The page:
JACKSONVILLE, Fla. — A day after human bones were found at a highway construction site in Jacksonville's Oceanway neighborhood Tuesday, a forensic investigator told First Coast News that investigators have a painstaking process of searching for more evidence.
"It starts with finding as many bones as possible because you need to identify the victim first," Michael LaForte said in an interview at his office Tuesday.
LaForte, retired from a 30-year career with the Jacksonville Sheriff's Office during which he processed hundreds of homicide scenes, looked at a photo taken of a skull and a possible leg bone at the discovery location.
"It’s obvious the body’s been deceased for quite some time," he said. "There’s no tissue, very little tissue left at all on the skull."
But asked for a more precise estimate, LaForte declined to speculate, saying there are myriad factors to consider, including attributes of the surrounding soil, temperatures and more.
"The environment is the big one," he said. "Once you’re dead, if you’re out in the environment, the elements – especially bugs – can do a fast job, especially in Florida."
Another consideration is that the bones were found in dirt being used to reinforce a retaining wall at the I-295/North Main Street interchange, that had been excavated at a site nearly three miles away, off Eastport Road, where a retention pond is being built.
"Where the bones came from originally, that could be the primary scene," LaForte said, then reminded that there could conceivably be more locations.
"But that could be a secondary scene to a primary scene that they haven’t even found yet," he said, "and then you’ve got where these bones were discovered – that’s the third scene."
LaForte also was reluctant to muse about any connection to any particular cold case -- old or relatively new.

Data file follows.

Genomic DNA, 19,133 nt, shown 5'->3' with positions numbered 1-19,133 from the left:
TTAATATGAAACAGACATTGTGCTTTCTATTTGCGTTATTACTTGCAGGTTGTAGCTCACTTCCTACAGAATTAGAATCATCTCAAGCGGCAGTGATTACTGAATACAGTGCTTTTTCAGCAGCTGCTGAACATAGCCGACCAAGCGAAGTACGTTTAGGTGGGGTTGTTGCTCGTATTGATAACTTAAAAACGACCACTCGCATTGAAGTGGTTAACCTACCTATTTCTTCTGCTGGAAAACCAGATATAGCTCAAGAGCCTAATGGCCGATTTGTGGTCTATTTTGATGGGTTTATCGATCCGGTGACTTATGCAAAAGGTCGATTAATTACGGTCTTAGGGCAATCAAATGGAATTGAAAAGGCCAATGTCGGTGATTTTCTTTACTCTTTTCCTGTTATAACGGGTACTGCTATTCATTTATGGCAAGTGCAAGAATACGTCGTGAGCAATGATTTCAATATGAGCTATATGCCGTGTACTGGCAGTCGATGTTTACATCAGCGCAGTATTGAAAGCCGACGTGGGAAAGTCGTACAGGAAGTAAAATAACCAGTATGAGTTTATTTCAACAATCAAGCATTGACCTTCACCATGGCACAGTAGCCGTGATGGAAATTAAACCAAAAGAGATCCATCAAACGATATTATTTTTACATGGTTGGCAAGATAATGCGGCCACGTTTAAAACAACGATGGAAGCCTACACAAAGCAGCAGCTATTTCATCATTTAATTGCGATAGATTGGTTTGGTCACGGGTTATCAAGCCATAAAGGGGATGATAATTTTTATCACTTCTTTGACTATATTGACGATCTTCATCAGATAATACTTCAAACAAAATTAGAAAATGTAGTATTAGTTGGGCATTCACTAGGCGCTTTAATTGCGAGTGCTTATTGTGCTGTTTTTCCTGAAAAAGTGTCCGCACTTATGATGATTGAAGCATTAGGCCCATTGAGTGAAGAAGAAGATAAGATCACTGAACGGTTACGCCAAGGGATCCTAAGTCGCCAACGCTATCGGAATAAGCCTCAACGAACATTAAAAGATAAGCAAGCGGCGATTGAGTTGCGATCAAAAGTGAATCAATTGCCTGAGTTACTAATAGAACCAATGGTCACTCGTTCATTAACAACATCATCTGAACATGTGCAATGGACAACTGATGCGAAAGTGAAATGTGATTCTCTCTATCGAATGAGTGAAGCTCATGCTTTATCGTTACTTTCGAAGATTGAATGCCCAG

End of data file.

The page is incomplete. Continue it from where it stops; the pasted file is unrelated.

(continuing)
"Everything’s on the table until you rule it out," he admonished. "You have to rule it all out."
But he did appear confident that the find can lead to answers, eventually.
"Once they can identify who the bones are, that gives them more avenues to go down and hopefully find it to a conclusion," LaForte said, noting that even if DNA from the bones cannot be matched to any profiles in police databases, it can still lead to identification. First, though, such specifics as gender, race, height and age -- all of which can be ascertained or at least estimated by what the skeletal remains reveal -- would be necessary to narrow the list of possible identities.
"They could go to the family and get D.N.A. from the family members – the mother, the father – and then run that against – even if they’re not in the database – compare that with the family members," he said.
LaForte also pointed out that certain bones might also be marked by wounds that indicate the cause of death. Given that only a few bones were found in the initial discovery Tuesday, he said finding as many more as possible is crucial.
"The big job is going to be the excavation," he said. "It could take several days, I would think, to maybe even a week."